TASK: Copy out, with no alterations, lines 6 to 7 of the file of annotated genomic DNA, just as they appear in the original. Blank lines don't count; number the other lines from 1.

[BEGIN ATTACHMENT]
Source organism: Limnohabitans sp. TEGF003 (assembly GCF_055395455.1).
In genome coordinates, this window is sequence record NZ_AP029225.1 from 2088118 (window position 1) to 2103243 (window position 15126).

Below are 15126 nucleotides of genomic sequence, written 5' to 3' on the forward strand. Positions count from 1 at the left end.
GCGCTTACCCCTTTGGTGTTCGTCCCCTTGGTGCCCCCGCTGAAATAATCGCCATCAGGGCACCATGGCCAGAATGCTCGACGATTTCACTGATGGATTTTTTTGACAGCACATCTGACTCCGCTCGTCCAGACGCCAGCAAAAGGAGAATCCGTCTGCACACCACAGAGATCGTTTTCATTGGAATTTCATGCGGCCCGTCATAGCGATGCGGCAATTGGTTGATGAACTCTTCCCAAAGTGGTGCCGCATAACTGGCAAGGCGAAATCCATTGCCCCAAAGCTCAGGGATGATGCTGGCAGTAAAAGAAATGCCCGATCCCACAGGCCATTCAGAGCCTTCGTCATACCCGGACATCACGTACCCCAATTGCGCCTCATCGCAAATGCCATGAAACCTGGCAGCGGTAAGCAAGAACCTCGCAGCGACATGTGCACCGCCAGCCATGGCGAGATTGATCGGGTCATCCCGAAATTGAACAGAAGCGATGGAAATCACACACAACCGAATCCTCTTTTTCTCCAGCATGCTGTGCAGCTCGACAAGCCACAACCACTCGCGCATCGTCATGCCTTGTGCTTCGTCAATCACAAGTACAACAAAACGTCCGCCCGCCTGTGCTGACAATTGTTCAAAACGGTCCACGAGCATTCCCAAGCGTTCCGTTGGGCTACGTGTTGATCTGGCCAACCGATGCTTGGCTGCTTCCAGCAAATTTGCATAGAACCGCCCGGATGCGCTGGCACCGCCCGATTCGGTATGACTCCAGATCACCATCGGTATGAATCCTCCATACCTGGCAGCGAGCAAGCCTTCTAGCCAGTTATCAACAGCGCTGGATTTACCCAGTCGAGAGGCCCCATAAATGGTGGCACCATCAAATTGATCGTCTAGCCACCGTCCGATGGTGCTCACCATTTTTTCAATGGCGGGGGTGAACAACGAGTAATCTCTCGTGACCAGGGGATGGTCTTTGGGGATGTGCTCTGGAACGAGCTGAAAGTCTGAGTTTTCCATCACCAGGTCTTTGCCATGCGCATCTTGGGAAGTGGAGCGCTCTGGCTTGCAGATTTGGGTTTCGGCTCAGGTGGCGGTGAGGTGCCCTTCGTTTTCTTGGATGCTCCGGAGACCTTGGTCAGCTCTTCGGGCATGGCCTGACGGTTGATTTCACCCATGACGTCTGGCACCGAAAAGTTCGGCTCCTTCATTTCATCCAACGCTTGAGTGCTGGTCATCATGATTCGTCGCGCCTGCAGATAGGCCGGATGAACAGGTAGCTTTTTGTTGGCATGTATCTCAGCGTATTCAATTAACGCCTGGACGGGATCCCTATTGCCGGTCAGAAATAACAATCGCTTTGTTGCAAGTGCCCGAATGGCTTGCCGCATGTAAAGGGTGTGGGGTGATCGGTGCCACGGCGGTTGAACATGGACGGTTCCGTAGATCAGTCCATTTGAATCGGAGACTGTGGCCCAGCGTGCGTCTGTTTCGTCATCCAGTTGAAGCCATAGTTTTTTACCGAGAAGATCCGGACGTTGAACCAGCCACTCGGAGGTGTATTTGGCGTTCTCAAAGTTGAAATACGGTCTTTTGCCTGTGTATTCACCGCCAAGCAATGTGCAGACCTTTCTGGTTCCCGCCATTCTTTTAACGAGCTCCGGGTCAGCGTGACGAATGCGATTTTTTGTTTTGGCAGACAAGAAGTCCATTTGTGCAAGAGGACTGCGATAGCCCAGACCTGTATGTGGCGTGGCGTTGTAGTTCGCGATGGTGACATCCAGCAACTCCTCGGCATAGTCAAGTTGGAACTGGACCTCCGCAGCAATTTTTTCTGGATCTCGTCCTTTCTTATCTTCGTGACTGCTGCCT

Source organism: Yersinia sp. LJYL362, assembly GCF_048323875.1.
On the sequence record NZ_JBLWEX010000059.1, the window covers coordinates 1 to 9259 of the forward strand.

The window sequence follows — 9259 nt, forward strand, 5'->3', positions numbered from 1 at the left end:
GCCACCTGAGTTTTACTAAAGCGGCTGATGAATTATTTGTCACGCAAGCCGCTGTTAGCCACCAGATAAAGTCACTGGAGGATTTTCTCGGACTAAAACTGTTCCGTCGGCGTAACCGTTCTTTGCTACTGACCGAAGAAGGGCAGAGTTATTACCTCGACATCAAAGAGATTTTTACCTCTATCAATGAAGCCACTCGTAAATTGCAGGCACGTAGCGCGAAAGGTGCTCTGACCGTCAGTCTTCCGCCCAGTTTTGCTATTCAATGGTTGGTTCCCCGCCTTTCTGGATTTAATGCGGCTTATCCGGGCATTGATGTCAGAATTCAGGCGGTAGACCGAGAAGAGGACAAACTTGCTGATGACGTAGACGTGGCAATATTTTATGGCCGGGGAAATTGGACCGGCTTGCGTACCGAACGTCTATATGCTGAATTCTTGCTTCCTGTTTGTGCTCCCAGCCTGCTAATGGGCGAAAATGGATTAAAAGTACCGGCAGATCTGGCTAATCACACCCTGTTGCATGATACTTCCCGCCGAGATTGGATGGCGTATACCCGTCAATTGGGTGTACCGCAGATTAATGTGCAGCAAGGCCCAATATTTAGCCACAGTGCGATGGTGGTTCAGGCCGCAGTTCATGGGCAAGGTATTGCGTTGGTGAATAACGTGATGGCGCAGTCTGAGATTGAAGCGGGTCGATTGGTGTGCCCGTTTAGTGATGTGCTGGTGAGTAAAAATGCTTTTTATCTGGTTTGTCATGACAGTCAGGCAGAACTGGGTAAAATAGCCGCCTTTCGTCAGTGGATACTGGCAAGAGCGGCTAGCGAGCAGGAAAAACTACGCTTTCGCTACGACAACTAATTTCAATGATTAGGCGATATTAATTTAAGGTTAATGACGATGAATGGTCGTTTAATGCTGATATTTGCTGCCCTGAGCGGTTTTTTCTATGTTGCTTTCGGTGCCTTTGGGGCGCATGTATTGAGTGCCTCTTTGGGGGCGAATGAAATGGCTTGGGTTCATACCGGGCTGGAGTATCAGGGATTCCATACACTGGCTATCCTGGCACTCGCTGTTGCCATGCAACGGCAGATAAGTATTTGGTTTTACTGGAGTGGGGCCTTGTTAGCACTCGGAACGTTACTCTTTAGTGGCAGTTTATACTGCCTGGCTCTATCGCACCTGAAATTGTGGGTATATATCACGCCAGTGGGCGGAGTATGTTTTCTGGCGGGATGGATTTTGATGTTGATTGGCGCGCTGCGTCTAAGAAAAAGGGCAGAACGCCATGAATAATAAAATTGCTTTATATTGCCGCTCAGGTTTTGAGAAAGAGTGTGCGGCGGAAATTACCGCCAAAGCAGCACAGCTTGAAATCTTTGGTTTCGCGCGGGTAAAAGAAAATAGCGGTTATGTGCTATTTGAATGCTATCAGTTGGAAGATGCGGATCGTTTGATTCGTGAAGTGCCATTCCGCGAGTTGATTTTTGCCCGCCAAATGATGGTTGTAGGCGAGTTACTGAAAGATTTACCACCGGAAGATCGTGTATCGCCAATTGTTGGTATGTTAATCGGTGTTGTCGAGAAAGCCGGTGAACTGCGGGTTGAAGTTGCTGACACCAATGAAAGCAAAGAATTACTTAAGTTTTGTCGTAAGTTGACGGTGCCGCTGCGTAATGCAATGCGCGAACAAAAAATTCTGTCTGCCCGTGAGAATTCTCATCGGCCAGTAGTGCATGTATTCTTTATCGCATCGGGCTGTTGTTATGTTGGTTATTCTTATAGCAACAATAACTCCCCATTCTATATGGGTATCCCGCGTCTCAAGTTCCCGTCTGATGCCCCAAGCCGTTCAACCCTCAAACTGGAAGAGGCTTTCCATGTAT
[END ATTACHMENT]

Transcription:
On the sequence record NZ_JBLWEX010000059.1, the window covers coordinates 1 to 9259 of the forward strand.

The window sequence follows — 9259 nt, forward strand, 5'->3', positions numbered from 1 at the left end: